Why contracting might be right for you

Dave Chaplin, CEO of ContractorCalculator, explains the benefits of contracting as well as how to overcome some of the hurdles.

Woman freelancer on her laptop


Working mums with well-developed skills who are looking to earn good money without the commitment of permanent employment might wish to consider contracting.

It can be the perfect work choice for women and men who want to ensure a good family/work balance, as it allows people only to take on contracts outside school holidays.

Some of the critical benefits of contracting include:

 Choosing your hours and location to work from
 Choosing who you work for, what you work on, and how much you charge
 Working flexibly with your timetable – never missing important family events
 Never being subordinate to a boss and avoiding office politics
 Expanding independent skills to include marketing, sales, and finance

Contractors can be found in all sectors and across most disciplines. If you are a qualified engineer, scientist or statistician, or have professional human resources, management or marketing skills, there will likely be contracts that appeal to you.

What is contracting?

Contractors are typically highly skilled, flexible workers who usually work for a single client, full-time, on a specific project for a limited time, often about three to six months.

They typically work as limited company contractors – running a small business on their own or with a spouse or civil partner – or as a sole trader. However, that may be less efficient and requires taking personal risk.

As a contractor, you’d traditionally work onsite on a specific project lasting from one month to two years. However, the proliferation of remote working after the COVID-19 pandemic has resulted in many firms moving to an output-based approach and hiring workers who can work from anywhere in the world.

Your company would bill for your services based on a daily rate paid for work done or for a fixed price for a pre-agreed work package against a deadline. Taking on multiple concurrent projects can prove very lucrative for highly productive workers.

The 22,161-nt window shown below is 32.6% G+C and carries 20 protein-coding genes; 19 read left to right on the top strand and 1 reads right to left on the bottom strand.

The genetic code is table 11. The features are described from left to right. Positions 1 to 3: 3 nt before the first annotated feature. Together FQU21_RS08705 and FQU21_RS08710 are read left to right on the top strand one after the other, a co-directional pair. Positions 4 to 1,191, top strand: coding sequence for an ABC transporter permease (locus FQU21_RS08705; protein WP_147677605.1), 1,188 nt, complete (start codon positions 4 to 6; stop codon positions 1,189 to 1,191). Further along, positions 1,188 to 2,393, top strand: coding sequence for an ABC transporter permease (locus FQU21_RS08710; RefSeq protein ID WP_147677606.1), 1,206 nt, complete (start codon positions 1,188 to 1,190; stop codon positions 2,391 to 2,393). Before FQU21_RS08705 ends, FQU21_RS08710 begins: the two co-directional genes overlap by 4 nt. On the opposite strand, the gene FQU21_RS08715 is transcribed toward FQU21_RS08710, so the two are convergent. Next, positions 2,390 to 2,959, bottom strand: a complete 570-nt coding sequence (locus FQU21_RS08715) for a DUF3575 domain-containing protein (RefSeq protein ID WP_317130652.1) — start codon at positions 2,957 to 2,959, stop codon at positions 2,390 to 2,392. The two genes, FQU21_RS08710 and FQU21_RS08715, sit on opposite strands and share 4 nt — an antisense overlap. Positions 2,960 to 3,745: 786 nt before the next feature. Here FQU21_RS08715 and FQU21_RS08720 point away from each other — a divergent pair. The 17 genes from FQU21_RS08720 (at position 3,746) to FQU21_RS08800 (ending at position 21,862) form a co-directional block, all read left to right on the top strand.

The earnings you can command all depend on your skills, negotiation ability and market demand.

Some contractors also act as consultants, charging a retainer to be quickly on demand to advise clients rather than completing specific projects. Contractors are typically not temporary workers who provide their time and skills for hours in exchange for being paid for working like an employee, subject to an employer’s close supervision and direction.

Trading as a contractor

If you choose to contract, you will most likely need to incorporate your limited company. Sole traders are less common because clients and agencies do not want to be exposed to employment rights risk. Starting and running your own limited company is inexpensive and easy.

Earning more through contracting

One of the reasons you earn more as a contractor is that contractors charge more for their services than their permanent counterparts – it’s the ‘contracting premium’ firms effectively pay for hiring a highly-skilled, on-demand resource. If you use a limited company, your company is paid contracting fees.

Your company then has expenses and is subject to corporation tax. You would then pay yourself a small tax-free salary to leverage your allowance and pay your pension stamps, so you eventually qualify for a state pension.

The money left in your company is profit, which you can then pay out to yourself as dividends, which will attract tax via the self-assessment system, subject to tax-free thresholds. All your valid business expenses are paid via your company.

Some contractors work through unregulated umbrella companies, but beware, there are some out there purporting to be umbrella companies when they might be tax avoidance schemes and could leave you with a hefty tax bill in the future – so only use them if you can check monies are processed correctly. Also, they are much less tax efficient than using a limited company.

It’s not all good news, but the downsides aren’t huge

To benefit from the corporate tax regime as a limited company contractor, you must be a genuine business providing services. Not all are – to the taxman, some are ‘deemed employees’.

Enter something called IR35 – and & Off-payroll – legislation used to tax workers deemed employees using limited companies purely for tax reasons.

But IR35 is possibly the only blot on an otherwise attractive and easy-to-navigate contracting landscape. And it’s relatively easy to steer clear of IR35, as long as you’re genuinely in business and follow some straightforward guidelines. An excellent place to start is IR35 Shield.

So, if you have in-demand skills, can devote one or more months to work, and fancy the idea of only having work when you choose to be, contracting may be a good option for you to explore.

*Dave Chaplin is CEO of ContractorCalculator.co.uk. He has lived and breathed contracting since he first took the plunge and became a professional contractor in 1997. He has become a contracting guru influencing new generations of contractors through ContractorCalculator.co.uk and the popular Contractors’ Handbook.

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